Another thing to keep in mind regarding creativity; not all work needs to occur during the workout proper.  Extra volume is extra volume.  An effective way to get in more volume with minimal impact to your key lifts is to get in the extra work OUTSIDE of the workout.  Hit your workout in the morning, and then later in the day throw in 100 band pull aparts, or a max set of chins and dips, or some GHRs, or some ab work, etc etc, you get the point.  Run a training phase where you do this everyday and you end up accumulating a ton of volume over the span of a month, with minimal negative effect on your lifting.  Make sure you ease yourself into this type of training.  If you go from 0 to 100 chins a day, you will blow out your elbows by day 12.

Image result for weightlifting elbow injury
Although some folks can do it in 1 rep

Finally, the most overlooked and neglected avenue available to trainees looking to increase volume is conditioning.  My regular readers have already seen me lament the lack of conditioning in most programming, but to summarize; no one likes to do conditioning because it makes you feel like you are dying.  HOWEVER, consider this; conditioning IS a form of accumulating volume.  It may not seem obvious, but when you are pushing the prowler and your lungs are trying to escape through your esophagus, you are accumulating volume in your entire posterior chain.  When you run a 15 minute conditioning circuit of kettlebell swings, dips and chins, those are tons of reps of those movements that are added to the volume you have performed.  EMOM drills, tabata, medleys, etc etc, it’s all extra volume.  And, of course, not only do you get to add more volume to your training, but you get the myriad of benefits associated with improved conditioning.  You’d honestly be a sucker NOT to do more of it.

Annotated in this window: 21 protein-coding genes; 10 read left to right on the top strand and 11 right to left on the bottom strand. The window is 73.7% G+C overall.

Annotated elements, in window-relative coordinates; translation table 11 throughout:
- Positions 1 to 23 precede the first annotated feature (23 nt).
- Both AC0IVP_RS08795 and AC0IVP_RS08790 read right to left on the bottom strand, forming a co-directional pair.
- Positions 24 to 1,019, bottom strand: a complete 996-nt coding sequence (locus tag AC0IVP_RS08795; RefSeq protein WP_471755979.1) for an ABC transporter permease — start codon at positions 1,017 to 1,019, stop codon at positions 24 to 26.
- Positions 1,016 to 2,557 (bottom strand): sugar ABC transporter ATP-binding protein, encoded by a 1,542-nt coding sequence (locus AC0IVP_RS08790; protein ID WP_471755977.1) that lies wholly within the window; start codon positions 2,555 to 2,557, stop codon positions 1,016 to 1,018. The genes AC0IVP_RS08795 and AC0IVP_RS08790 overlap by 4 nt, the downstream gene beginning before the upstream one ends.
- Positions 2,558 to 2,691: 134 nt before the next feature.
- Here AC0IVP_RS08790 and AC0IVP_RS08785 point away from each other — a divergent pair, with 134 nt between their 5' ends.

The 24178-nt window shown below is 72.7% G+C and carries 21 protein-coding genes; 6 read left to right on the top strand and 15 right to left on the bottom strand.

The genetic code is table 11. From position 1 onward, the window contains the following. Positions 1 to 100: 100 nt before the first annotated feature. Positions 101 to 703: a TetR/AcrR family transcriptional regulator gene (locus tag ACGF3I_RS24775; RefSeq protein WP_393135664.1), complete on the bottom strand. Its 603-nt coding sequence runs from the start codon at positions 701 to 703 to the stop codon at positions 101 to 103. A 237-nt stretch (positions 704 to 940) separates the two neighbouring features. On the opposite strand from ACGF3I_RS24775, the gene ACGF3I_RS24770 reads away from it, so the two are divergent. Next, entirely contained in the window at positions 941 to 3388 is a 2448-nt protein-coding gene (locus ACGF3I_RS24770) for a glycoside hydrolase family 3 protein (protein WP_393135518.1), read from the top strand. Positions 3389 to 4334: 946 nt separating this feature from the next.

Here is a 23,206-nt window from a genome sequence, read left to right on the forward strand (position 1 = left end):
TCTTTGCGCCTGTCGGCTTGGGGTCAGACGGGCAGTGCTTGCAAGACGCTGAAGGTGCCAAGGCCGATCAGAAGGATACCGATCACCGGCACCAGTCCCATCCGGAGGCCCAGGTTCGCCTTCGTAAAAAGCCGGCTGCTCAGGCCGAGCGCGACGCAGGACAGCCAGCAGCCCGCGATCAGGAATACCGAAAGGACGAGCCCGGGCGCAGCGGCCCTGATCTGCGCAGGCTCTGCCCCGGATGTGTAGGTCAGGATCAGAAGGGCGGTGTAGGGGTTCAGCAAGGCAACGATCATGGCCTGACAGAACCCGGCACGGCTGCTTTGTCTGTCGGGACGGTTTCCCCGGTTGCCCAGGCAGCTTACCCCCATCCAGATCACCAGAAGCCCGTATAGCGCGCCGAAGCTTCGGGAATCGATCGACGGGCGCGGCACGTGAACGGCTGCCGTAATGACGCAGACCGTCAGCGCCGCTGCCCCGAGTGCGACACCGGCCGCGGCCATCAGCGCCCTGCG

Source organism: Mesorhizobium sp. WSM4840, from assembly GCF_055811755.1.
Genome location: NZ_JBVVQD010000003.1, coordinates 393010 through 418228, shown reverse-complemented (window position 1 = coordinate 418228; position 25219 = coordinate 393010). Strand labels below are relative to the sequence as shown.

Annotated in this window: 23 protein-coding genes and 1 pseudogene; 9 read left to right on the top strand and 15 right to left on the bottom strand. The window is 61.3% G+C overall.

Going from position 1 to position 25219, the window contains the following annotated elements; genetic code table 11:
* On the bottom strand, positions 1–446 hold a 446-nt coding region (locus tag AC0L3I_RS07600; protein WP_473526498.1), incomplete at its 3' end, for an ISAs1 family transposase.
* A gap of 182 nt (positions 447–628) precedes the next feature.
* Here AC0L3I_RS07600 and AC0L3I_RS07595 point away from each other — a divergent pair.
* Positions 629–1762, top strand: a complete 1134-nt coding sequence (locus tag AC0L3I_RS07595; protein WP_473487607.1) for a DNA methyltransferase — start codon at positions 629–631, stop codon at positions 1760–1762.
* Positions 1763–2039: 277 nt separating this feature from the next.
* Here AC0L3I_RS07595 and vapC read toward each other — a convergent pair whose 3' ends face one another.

There are creative and intelligent ways to add volume to your training, and the people that figure those ways out are going to have advantages over those that always pick the easiest way.  Good luck, and feel free to ask any questions.  

Saturday, January 21, 2017


This request came in a while back from my old old old stomping grounds on Gamefaqs, from a member named Barackaveli.  It took me a long time to get to because it was a pretty difficult topic to address.  Most of my regular readers have probably picked up the strong, almost Rand-ian individualesque vibe that exudes from my writing, and how little stock I put into seeking the aid of others.  It’s true that, as someone that primarily trains alone, I vastly understate the value of others when it comes to reaching your goals.  However, it is worth observing just HOW collectivism could benefit us in lifting, and what we can do to positively contribute to the process.

Image result for squatting on a bosu ball
Like maybe we could all come together as a community to stop this
I have lamented the reality of forums on many occasions.  I truthfully do so because, when I see a forum, I see so much wasted potential.  The internet is an incredibly powerful resource, connecting people from the world over instantly on a widely accessible medium.  Gone are the days where you can NOT know something.  Literally all things are there, ready for you to discover them, with the only limitation being time and energy.  You would think with such a powerful tool, there would be no room for ignorance on any topic, yet what we witness is that the internet has become an ignorance MULTIPLIER, not a reducer.  There is FAR more stupidity being perpetuated, and in turn things have become far more damaging.